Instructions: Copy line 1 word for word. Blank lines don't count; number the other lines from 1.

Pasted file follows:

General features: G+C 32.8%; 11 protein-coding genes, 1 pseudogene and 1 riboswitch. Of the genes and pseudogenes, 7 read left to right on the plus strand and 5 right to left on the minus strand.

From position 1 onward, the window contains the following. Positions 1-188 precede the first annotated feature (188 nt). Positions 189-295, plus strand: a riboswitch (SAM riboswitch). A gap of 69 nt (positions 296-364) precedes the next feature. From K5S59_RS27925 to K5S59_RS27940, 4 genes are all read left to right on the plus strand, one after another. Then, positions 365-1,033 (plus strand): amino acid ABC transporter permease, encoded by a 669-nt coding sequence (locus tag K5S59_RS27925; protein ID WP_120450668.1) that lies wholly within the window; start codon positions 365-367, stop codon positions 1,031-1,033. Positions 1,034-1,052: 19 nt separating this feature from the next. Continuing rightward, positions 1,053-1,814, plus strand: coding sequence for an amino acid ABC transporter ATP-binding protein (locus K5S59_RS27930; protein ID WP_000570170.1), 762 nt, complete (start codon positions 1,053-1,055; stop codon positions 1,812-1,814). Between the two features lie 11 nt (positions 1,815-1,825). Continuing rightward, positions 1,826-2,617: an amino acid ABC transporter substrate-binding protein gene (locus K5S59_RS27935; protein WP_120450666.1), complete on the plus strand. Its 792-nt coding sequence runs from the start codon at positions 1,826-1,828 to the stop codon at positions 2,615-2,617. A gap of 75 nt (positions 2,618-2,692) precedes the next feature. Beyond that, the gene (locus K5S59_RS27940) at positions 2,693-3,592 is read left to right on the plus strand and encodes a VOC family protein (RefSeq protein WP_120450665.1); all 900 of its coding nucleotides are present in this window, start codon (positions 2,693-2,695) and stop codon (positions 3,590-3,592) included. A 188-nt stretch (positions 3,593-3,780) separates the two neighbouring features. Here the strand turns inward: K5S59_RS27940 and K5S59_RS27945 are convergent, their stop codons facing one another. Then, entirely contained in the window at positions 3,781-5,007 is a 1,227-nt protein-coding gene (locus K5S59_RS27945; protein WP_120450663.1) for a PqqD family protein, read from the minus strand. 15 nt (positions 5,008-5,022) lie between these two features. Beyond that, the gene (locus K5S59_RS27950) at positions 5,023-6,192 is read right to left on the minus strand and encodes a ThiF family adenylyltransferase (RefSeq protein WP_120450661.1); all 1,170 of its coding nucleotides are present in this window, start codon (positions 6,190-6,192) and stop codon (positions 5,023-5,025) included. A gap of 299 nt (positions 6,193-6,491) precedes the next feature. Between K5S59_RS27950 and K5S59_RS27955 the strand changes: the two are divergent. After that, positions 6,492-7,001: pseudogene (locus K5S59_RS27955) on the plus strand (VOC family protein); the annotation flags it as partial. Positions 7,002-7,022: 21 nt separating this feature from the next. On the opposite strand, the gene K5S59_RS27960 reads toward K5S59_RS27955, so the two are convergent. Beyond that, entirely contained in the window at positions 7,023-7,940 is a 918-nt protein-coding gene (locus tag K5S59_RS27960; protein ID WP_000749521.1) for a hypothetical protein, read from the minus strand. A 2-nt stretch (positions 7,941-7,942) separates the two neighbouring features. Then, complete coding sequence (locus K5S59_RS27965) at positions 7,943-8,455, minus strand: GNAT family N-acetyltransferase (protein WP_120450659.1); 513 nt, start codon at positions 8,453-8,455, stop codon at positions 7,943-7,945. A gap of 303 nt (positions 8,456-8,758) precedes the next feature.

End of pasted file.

General features: G+C 32.8%; 11 protein-coding genes, 1 pseudogene and 1 riboswitch. Of the genes and pseudogenes, 7 read left to right on the plus strand and 5 right to left on the minus strand.